Wharton Esherick didn’t like it when people came to his Studio wearing sunglasses. He wanted to see their whole expressions. Empathy was important to the work he did on commission. Time and again he befriended his repeat customers. The relationships he had with these patrons deepened over the years as they filled their homes with his sculptural furniture. Esherick knew he could make objects that they would love, because he knew them. A breakdown of human connection could spell disaster. Such was the case with the work he did for Michael Watson.

Wharton Esherick, designer. Sketch for Watson Residence, circa 1962.

Esherick first met Watson in 1961. A mutual friend, the renowned ceramist Frans Wildenhain, introduced them. Watson, an art collector and neuroscientist, was planning a new house for his family in Pittsford, New York, a suburb of Rochester. Watson was also an amateur woodworker. Admiring of Esherick, he traveled to Pennsylvania to visit his Studio. Upon seeing the artist’s self-built home and workspace, he decided that Esherick should design his house. The Watson Residence was Esherick’s first and only commission to plan a major building from foundation to roof.

Watson Residence under construction, 1963.

Esherick’s background was in art, not architecture. He approached the Watson Residence as sculpture, dreaming up walls, ceilings, chimneys and windows as modernist abstract forms. The architects and builders whom Watson hired did the technical work of realizing these unique designs in concrete.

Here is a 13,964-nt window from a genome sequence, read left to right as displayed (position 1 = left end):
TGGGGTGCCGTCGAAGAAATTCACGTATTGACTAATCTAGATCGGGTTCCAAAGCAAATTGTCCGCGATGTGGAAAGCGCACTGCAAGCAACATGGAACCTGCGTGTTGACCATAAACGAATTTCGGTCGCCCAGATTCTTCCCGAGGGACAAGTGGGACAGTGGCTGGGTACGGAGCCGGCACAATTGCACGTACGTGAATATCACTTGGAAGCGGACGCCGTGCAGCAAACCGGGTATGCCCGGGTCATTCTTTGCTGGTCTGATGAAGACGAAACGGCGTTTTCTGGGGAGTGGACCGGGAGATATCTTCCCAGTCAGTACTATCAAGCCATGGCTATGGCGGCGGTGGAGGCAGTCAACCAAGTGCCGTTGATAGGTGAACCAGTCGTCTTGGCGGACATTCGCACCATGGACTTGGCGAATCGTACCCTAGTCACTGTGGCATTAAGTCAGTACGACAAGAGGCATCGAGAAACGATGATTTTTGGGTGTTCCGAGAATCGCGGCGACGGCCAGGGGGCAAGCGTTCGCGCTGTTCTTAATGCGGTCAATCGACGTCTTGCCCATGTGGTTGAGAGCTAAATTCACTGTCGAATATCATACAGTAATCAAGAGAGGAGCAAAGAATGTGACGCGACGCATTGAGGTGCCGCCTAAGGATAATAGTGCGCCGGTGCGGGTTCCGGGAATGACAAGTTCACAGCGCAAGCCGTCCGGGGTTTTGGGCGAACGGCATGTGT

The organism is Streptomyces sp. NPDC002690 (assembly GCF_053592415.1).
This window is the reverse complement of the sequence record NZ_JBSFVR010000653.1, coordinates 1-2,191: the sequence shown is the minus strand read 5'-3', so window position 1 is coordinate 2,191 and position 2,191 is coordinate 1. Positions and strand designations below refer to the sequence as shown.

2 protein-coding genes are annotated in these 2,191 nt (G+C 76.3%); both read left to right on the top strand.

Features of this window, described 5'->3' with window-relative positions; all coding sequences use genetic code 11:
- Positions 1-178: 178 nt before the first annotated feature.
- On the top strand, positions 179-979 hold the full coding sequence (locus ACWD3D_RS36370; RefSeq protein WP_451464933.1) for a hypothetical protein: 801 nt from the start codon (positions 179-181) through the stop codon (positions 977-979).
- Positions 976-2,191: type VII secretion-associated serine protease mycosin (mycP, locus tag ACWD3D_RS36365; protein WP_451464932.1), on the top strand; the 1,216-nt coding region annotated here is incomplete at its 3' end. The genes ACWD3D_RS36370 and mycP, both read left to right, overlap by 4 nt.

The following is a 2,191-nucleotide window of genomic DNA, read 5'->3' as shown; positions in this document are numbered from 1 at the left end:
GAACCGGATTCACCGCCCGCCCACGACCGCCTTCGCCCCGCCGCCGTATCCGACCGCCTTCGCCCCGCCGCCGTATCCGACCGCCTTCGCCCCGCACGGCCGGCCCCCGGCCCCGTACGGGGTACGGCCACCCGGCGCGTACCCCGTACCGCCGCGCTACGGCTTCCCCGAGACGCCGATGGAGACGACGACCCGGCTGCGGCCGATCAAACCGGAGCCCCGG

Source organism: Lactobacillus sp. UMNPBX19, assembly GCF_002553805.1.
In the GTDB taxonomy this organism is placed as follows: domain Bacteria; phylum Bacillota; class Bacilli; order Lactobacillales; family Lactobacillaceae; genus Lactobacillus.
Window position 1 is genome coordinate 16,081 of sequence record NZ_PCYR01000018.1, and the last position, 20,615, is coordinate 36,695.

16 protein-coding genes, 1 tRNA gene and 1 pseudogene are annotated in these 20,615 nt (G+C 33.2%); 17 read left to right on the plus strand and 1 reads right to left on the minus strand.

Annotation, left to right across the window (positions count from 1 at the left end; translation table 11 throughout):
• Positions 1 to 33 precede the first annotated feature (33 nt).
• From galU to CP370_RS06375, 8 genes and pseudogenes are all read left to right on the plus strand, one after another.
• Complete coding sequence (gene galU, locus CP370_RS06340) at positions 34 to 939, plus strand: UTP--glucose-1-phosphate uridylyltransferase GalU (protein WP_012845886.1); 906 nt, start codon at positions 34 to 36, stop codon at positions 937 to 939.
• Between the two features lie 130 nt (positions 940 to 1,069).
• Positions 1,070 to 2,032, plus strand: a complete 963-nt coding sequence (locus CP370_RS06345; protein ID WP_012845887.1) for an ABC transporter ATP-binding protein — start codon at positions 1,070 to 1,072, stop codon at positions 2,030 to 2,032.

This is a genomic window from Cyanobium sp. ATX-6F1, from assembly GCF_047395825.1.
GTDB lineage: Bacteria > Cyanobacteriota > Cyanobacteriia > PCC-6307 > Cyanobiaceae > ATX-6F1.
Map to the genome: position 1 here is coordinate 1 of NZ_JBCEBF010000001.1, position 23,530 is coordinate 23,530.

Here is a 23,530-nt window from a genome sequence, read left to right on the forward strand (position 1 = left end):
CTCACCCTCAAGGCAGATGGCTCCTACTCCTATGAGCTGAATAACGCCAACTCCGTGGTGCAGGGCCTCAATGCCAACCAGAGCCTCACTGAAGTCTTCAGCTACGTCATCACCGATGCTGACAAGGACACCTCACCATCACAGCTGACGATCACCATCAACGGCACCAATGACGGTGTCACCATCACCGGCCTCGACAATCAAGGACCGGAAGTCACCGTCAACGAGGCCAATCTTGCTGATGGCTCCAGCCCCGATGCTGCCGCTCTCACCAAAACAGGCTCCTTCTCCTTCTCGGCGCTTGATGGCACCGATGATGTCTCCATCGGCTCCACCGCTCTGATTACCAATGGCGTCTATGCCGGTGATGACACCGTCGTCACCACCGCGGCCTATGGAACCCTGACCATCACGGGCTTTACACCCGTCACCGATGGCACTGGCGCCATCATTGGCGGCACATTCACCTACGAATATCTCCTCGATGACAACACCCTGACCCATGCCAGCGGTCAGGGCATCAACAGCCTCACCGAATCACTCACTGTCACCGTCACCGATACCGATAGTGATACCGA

At the same time as Esherick was sketching plans for the house, he was also building Watson a staircase. When Watson had visited the Esherick Studio, he swooned over a red oak spiral stair that Esherick had made decades earlier. He asked Esherick to replicate the piece for him. Esherick agreed, sort of. He would build a variant on the design, but not copy it. He began with a scale model. Next, he and his workmen rough cut the stair parts from logs and stacked them to let the wood dry. Finally, they sculpted treads, column, stringer, and handrails, and assembled the staircase in their workshop.

Stack of rough shaped stair parts (treads) for the Watson Staircase, 1963.

At the start of these projects, Esherick and Watson were friends. Energized by the creative endeavors that united them, they proceeded without anything so formal as a signed contract. But, as the work progressed, the relationship went cold. Watson refused to pay what Esherick asked. On top of that, he threatened to reject the staircase, which he said was a low quality design. Most upsetting of all for Esherick, Watson stopped relating on a human level. Esherick wrote to him in a letter:

I believed our relationship was one of mutual trust—that I was engaged because of your confidence in what I could do for you, and that I because of your confidence would be reimbursed for my expenses. But along with this we had a friendly ease of communication. Yesterday’s experience was like a wall of ice. How do we melt it?

Detail, Watson Staircase assembled in Esherick’s workshop, 1963.

Detail, Watson Staircase assembled in Esherick’s workshop, 1963.

Esherick and Watson resolved their disputes through compromises brokered by others. Esherick settled for a reduced fee. Watson accepted the staircase. Architects oversaw the completion of the house, and the Watson family moved in. Esherick continued to reach out to Watson about getting access to the residence in order to photograph his sculptural creations. He appealed to his one-time client as a friend. But Watson was done relating. He had, in effect, put on his sunglasses.

Interior of Esherick’s workshop with Watson Staircase, 1963.



Written by Director of Interpretation and Research Holly Gore

October 2022